"A lot of times these organizations aren't even Agile yet. They're working in waterfall and they're looking for some basic training to get them over the hump in connection with this cultural shift that's needed," said Alex Brower, VP of marketing at Cloud Academy.

In fact, change is happening so rapidly, that Cloud Academy recommends redefining the skill sets associated with each role every six to 12 months and supporting that with structured training that's tied to business milestones. The hands-on lab assessments verify a practitioner's skills.

One of the more interesting new roles Cloud Academy defines is the digital skills officer. Essentially, it's an HR function within the IT department, meaning a technologically-savvy person who understands how technology trends could impact their organization and the roles that would be necessary to bridge the present and future state as well as the training that would be required.

"Traditionally, learning and development have been HR's responsibilities," said Brower. "[However,] over the past two years, the velocity and variety of change has required IT organizations to take it into their own hands and appoint someone effectively to this role."

Kyle Lomelli, CarGurus
Kyle Lomelli, CarGurus

Meanwhile, the requirements of other positions continue to change. For example, full-stack engineers need to understand more about streaming analytics and container orchestration, while IT Ops needs to understand more about code. Brower also said QA professionals have been teaching themselves Python and scripting and are moving into engineering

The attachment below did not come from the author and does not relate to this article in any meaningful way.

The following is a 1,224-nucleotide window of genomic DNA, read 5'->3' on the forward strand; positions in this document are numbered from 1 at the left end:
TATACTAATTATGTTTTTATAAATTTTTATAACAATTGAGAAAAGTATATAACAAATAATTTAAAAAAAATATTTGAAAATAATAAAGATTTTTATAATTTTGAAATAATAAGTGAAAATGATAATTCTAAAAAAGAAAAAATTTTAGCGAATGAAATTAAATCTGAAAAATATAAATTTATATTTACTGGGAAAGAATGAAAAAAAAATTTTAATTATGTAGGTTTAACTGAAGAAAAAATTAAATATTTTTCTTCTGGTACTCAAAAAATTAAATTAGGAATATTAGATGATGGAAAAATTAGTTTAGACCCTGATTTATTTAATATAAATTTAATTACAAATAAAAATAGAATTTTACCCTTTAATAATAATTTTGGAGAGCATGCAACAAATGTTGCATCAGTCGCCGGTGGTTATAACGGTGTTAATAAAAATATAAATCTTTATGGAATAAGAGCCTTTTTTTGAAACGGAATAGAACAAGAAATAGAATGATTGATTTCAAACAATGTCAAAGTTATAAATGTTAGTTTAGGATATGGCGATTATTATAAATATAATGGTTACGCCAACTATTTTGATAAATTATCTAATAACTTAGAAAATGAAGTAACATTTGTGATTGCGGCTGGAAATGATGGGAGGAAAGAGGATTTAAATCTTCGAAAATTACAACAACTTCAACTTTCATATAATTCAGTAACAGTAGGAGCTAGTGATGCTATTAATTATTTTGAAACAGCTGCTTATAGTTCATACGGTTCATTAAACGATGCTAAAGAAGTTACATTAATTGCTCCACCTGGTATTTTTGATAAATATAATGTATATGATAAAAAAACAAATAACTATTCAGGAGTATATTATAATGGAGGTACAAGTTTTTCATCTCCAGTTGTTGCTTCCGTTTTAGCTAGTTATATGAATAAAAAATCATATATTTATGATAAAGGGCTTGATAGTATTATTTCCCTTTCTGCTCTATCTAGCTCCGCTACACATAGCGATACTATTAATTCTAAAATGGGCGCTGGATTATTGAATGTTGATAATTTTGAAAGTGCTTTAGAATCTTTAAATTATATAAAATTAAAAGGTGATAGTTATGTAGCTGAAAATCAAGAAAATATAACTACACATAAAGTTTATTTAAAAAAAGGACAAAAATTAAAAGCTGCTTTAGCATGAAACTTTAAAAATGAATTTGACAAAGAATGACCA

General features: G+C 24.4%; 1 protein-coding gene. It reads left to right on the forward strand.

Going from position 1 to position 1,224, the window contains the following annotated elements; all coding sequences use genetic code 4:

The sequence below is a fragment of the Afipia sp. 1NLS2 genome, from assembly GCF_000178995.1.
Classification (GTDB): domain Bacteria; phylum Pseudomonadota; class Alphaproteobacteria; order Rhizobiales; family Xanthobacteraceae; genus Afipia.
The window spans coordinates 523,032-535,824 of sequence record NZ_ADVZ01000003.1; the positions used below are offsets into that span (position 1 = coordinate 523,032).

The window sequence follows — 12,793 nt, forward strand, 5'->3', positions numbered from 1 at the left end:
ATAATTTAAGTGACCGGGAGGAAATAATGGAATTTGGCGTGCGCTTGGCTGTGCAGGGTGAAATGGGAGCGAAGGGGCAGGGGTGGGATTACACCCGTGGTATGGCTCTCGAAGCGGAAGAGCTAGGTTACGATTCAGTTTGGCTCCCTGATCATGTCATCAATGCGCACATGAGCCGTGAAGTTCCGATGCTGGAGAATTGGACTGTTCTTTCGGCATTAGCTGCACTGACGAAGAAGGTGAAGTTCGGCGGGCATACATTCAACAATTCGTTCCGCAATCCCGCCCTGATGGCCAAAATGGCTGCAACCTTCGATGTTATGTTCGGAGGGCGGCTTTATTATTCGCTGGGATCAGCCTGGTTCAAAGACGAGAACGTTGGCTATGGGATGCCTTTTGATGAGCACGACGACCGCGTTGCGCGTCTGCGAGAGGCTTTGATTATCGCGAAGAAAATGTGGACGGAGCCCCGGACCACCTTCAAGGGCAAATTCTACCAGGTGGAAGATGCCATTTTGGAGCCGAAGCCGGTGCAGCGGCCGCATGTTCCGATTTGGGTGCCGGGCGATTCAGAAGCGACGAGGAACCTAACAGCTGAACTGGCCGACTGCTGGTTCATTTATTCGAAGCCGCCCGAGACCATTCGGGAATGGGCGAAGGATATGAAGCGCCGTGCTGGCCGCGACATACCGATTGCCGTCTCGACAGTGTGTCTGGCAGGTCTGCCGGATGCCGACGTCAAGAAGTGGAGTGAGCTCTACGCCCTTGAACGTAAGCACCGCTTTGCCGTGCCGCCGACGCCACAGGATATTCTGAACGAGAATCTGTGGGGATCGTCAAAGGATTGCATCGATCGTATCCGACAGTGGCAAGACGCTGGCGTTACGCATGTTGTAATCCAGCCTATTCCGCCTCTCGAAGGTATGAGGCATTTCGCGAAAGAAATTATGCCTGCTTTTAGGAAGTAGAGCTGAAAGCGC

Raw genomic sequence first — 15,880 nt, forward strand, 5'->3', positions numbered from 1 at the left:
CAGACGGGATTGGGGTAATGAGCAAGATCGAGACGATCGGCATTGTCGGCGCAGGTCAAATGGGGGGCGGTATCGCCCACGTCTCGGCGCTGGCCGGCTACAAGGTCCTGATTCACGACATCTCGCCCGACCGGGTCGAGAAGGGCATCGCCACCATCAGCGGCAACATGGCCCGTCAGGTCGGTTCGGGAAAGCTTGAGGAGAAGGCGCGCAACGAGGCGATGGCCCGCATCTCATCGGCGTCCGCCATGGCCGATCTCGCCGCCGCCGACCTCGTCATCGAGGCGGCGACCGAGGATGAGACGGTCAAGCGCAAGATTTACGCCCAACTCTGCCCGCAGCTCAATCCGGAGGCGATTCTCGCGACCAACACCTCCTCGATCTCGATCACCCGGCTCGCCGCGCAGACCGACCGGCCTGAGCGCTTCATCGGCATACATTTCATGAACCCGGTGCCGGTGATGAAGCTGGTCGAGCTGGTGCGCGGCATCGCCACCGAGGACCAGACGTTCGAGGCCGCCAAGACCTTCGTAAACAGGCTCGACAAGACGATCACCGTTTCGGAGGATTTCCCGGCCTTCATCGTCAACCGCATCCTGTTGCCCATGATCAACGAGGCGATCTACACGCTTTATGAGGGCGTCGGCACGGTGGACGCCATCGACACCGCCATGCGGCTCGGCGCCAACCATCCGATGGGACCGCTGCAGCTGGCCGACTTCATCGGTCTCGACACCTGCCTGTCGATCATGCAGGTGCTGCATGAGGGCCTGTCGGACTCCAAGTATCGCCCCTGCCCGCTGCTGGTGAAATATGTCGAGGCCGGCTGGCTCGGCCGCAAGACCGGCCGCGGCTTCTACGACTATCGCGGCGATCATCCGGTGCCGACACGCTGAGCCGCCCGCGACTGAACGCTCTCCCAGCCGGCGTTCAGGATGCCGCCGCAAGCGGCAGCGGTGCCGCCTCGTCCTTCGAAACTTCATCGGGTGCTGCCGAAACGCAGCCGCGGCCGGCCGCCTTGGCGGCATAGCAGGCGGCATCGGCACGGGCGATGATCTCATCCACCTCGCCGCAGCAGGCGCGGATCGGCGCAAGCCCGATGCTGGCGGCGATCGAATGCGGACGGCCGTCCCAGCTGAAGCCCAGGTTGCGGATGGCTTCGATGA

"IT professionals need to reinvent themselves every four years," said Brower. "It's a constant state of learning. For an individual, it's important not to just learn Ruby on Rails because it's the first thing you came across, but how you invest your precious spare time."

CarGurus morphs with the times

CarGurus once had a team of full stack engineers, but as the company has grown, its hiring pattern has changed. For example, DevOps and site reliability engineers may not be required to possess the same depth of knowledge that was once required given the broad availability of low-code and no-code tools.

"At companies I worked in at the past, you were a DBA, middle tier, or front-end UI engineer," said Kyle Lomelli, CTO of automotive research and shopping website CarGurus. "Somebody who can work on the backend, middle tier and front end will accomplish more than someone who has a deep understanding of UI or databases. The tooling empowers a person to do more with a broader skill set."

By comparison, AI requires a deeper level of expertise, including at CarGurus at least for now because the tools are less mature than software development and delivery tools. However, some low-code and no-code AI platforms and tools are already available.

Business-like and traditional IT roles will coexist

Despite the increasingly business-like nature of IT, traditional IT roles will continue to be necessary to keep systems up and running and ensure that new technologies won't adversely affect what exists.

Somewhere between highly specialized talent and generalized talent is "the right" mix for your company and a compelling position you may not have considered previously. Don't take your eye off the ball, though, because what's right today may not be right tomorrow.

Lisa Morgan is a freelance writer who covers big data and BI for InformationWeek. She has contributed articles, reports, and other types of content to various publications and sites ranging from SD Times to the Economist Intelligent Unit. Frequent areas of coverage include ... View Full Bio